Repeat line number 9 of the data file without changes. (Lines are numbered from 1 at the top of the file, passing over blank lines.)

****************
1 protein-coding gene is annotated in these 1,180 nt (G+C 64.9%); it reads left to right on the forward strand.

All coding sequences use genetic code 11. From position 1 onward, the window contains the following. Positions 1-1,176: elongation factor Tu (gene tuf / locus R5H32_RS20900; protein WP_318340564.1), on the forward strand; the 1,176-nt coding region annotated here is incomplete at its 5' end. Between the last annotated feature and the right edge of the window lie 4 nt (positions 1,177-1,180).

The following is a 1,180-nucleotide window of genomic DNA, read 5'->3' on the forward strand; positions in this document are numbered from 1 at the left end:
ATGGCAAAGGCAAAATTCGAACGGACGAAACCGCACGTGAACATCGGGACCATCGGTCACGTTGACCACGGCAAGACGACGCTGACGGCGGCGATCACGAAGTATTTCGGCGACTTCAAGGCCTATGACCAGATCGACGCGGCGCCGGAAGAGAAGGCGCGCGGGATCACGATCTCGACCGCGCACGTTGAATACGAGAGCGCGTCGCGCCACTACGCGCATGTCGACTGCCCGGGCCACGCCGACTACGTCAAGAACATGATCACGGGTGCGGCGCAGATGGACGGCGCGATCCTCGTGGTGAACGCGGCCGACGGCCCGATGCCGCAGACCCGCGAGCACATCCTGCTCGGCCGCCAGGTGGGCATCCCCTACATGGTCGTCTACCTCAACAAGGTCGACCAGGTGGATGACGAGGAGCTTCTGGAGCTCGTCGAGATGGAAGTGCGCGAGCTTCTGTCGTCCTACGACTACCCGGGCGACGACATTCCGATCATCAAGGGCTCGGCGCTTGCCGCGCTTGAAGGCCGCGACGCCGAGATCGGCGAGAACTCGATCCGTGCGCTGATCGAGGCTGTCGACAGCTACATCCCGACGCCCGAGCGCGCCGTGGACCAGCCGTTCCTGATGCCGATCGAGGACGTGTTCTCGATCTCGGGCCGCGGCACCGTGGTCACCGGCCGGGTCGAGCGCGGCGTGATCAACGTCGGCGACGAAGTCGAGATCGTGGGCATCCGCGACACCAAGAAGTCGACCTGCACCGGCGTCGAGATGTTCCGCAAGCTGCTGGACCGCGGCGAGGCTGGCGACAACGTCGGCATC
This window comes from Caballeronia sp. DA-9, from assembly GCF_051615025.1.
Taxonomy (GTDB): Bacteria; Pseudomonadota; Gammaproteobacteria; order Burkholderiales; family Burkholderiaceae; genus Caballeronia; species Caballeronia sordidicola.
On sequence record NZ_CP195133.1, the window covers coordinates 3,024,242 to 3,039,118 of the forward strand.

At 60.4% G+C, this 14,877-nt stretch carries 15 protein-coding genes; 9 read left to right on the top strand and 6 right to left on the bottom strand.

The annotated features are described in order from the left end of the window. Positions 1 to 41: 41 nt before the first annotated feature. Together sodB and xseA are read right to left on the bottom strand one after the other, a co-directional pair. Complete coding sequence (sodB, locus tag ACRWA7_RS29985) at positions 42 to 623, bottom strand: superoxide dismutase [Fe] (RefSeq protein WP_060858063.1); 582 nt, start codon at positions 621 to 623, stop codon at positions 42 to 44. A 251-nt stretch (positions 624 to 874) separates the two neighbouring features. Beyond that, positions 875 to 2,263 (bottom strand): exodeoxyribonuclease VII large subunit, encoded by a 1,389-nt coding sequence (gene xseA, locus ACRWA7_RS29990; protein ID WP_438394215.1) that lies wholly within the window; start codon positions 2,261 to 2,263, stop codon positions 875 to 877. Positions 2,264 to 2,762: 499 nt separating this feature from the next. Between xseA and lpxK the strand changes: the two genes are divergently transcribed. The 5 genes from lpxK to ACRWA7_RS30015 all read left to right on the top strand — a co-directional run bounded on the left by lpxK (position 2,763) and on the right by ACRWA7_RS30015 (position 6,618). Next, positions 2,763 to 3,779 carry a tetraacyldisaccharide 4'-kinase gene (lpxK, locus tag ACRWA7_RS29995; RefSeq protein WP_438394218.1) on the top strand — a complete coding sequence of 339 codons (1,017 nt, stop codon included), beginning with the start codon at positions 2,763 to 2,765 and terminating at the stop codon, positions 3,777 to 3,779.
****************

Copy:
The annotated features are described in order from the left end of the window. Positions 1 to 41: 41 nt before the first annotated feature. Together sodB and xseA are read right to left on the bottom strand one after the other, a co-directional pair. Complete coding sequence (sodB, locus tag ACRWA7_RS29985) at positions 42 to 623, bottom strand: superoxide dismutase [Fe] (RefSeq protein WP_060858063.1); 582 nt, start codon at positions 621 to 623, stop codon at positions 42 to 44. A 251-nt stretch (positions 624 to 874) separates the two neighbouring features. Beyond that, positions 875 to 2,263 (bottom strand): exodeoxyribonuclease VII large subunit, encoded by a 1,389-nt coding sequence (gene xseA, locus ACRWA7_RS29990; protein ID WP_438394215.1) that lies wholly within the window; start codon positions 2,261 to 2,263, stop codon positions 875 to 877. Positions 2,264 to 2,762: 499 nt separating this feature from the next. Between xseA and lpxK the strand changes: the two genes are divergently transcribed. The 5 genes from lpxK to ACRWA7_RS30015 all read left to right on the top strand — a co-directional run bounded on the left by lpxK (position 2,763) and on the right by ACRWA7_RS30015 (position 6,618). Next, positions 2,763 to 3,779 carry a tetraacyldisaccharide 4'-kinase gene (lpxK, locus tag ACRWA7_RS29995; RefSeq protein WP_438394218.1) on the top strand — a complete coding sequence of 339 codons (1,017 nt, stop codon included), beginning with the start codon at positions 2,763 to 2,765 and terminating at the stop codon, positions 3,777 to 3,779.